Cool
Add to blender when you’re making the basic mayonnaise
 
Caesar Mayonnaise
To the basic mayonnaise add – 1 tbsp capers, 1 tsp chopped anchovies, 2 cloves garlic, chopped parsley and grated parmesan
 
Tartare Sauce
1 large gherkin, 1 tbsp capers, dill
 
Chilli and Lime
2 tsp chilli sauce, 1/4 tsp minced garlic, lime juice and zest
 
Avocado Mayonnaise (thanks to Judith for this idea)
1/2 a large, or 1 small avocado blended in to basic mayonnaise
 
Lime and Coriander
1 tsp wholeseed mustard, 2 tsp runny hunny, 1 minced garlic clove, 1 bunch fresh coriander – chopped
 
Spiced Mayonnaise
toast 2 tsp of whatever spice – cool, then add to mayonnaise either whole, or ground
 
Fennel Mayonnaise
1/2 tsp Fennel seeds, lightly crushed; 1/2 tsp Pernod (optional); 2 tbsp chopped fennel fronds
 
Truffle Mayonnaise
Add 3 tsp truffle oil to mayonnaise

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I find a lot of recipes when I’m lurking on the interwebs – some good, some not so much.

But, this is a winner:

http://www.lastappetite.com/how-to-make-mayonnaise-in-20-seconds/

It works and is really good. I rarely buy mayonnaise, but I also rarely take the time to make it the traditional way – by dripping the oil in slowly, slowly.

Rick is back from Fiji tonight. While he has been away I have been eating very low carb ie mostly meat (steak, fish, chicken).

I have not been the smallest bit hungry, but I have been hugely, unbelievably, sound-asleep by 7:10 – tired. I thought I might need to eat some more fat, so I made the mayonnaise, added some curry powder and stirred it over my sliced, poached chicken-breast. It tastes really good and I hope it does the trick with the exhaustion 🙂

Anyway, I hope this recipe is as useful to you as it will be for me.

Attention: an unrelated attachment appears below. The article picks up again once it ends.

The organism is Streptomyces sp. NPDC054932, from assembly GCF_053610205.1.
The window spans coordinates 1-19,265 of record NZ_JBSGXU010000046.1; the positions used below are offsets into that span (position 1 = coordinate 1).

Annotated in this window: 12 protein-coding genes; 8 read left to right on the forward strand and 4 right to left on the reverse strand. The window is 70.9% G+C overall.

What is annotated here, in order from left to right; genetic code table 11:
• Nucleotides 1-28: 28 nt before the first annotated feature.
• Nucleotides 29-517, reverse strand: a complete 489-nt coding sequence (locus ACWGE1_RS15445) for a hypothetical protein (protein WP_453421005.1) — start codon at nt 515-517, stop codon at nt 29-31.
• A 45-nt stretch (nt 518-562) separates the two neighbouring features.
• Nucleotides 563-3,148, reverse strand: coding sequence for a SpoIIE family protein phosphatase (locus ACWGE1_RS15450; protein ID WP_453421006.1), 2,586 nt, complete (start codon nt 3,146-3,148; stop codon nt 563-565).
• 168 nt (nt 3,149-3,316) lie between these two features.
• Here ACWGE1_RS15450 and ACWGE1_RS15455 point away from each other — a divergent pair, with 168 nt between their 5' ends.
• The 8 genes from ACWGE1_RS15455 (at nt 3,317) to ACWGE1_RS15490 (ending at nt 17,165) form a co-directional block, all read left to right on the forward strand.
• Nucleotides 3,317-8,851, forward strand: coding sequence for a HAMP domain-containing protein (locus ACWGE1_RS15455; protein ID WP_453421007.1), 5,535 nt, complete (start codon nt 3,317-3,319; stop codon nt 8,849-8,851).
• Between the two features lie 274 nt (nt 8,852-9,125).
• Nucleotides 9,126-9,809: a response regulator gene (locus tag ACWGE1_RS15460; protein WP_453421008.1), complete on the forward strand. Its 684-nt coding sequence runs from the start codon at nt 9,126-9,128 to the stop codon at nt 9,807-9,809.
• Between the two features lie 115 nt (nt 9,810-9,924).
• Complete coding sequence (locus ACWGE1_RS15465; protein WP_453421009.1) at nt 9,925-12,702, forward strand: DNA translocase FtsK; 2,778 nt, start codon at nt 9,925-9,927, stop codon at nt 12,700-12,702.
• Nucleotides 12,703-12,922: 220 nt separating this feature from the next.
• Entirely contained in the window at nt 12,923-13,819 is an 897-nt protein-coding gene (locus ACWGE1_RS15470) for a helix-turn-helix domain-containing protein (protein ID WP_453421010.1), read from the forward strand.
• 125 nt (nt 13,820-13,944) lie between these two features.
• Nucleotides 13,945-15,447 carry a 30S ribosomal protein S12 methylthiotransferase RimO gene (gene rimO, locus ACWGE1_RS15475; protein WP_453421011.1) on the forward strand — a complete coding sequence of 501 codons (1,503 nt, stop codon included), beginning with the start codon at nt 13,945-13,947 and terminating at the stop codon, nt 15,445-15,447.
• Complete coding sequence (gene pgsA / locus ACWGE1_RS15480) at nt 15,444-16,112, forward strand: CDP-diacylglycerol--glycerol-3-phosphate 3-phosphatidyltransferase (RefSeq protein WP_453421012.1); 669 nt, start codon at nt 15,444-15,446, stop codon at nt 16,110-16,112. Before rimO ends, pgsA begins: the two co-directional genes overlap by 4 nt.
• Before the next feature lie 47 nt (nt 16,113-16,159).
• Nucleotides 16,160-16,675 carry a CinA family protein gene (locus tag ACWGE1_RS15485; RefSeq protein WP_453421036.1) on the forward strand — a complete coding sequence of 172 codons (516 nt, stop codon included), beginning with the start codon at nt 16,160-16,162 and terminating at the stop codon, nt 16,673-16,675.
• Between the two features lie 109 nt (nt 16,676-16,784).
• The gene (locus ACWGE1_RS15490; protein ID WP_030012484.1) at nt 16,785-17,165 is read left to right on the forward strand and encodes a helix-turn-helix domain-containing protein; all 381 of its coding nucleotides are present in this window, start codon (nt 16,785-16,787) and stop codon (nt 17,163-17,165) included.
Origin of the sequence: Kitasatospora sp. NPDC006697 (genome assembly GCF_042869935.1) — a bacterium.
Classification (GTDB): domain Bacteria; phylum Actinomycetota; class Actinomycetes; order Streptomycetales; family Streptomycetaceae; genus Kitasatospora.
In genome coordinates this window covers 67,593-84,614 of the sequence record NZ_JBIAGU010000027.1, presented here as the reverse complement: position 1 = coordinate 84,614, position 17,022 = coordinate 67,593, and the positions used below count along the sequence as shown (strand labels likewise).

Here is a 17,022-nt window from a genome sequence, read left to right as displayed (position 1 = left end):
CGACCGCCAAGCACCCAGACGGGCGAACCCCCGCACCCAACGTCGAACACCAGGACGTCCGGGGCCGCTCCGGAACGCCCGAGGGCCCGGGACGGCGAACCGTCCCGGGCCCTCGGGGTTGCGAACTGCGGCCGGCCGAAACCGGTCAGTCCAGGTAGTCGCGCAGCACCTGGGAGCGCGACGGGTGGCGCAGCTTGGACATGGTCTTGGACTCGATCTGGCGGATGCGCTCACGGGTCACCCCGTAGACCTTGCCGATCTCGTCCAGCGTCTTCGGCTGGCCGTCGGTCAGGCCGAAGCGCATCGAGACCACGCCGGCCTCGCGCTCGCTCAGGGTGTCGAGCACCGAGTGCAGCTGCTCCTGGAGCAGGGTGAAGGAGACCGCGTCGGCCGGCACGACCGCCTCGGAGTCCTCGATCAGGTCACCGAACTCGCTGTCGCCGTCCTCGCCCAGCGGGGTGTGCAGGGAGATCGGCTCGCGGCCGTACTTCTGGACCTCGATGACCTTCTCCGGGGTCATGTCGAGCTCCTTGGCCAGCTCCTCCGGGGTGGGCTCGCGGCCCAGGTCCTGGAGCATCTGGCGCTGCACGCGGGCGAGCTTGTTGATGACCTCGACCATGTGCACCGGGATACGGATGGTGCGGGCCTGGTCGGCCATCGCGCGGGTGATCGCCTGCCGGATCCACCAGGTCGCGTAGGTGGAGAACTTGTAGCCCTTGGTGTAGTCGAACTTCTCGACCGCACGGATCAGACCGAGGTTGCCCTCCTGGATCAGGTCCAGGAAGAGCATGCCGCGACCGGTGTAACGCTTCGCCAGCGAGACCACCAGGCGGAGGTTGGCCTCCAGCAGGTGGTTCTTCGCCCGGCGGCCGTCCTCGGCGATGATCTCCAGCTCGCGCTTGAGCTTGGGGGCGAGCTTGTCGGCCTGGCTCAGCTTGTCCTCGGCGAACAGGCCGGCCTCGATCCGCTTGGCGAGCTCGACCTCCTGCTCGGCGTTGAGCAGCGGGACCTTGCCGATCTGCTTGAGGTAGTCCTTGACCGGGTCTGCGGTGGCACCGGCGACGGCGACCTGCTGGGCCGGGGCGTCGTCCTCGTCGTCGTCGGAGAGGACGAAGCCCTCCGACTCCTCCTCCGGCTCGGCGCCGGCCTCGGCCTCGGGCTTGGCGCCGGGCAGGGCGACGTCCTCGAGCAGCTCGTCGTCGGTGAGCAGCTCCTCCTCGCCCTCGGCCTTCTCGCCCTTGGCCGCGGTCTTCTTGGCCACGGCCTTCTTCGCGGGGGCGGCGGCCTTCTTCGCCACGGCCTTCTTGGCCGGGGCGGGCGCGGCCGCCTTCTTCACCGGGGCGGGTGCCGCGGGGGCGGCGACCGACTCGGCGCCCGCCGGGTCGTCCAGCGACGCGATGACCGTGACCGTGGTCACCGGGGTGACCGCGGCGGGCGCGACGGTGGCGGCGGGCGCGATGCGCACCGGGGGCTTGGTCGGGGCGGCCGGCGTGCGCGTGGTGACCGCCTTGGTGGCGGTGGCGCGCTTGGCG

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Depot

Depot is New Zealand’s restaurant of the year 2012. It’s in Auckland, in the shadow of the Skytower. You can’t book – you just have to turn up and trust your luck. We got there early one lunchtime. It was already a third full, but the charming staff seated us on the top level (of two), near the open kitchen…we passed the oyster-bar on the way to our seats…

The tables are rumpty old planks – smooth, but pock-marked (if you know what I mean?); knives and forks plonked into old mackerel tins; water glasses are made of pewter (an idea I am going to steal because pewter keeps cold water – cold – does anyone know where to buy pewter tumblers??); wine is served in thick glass tumblers – at home, I sometimes drink my wine from a regular drinking glass…

Depot’s menu is a series of plates meant to be shared… lots were gluten-free, others could be changed to suit – the waitress was friendly and knowledgeable… we were discussing what we would eat when a chap came to our table – said hello and asked if we needed any help with figuring out what to eat…

Al Brown…

!!!!!!!!!!!!!!!!!!!!!!!!!!!!!!!!!!!!!!!!!!!!!!!!!!!!!!!!!!!!!!

Al Brown is a superstar of New Zealand food. He has a blog…  http://albrown.co.nz/

and there he was, talking to US!!!

We stammered something pretty daft, I think – I really don’t remember. It was one of those occasions when you think of all the clever things you should have said, while you’re awake in the middle of the night…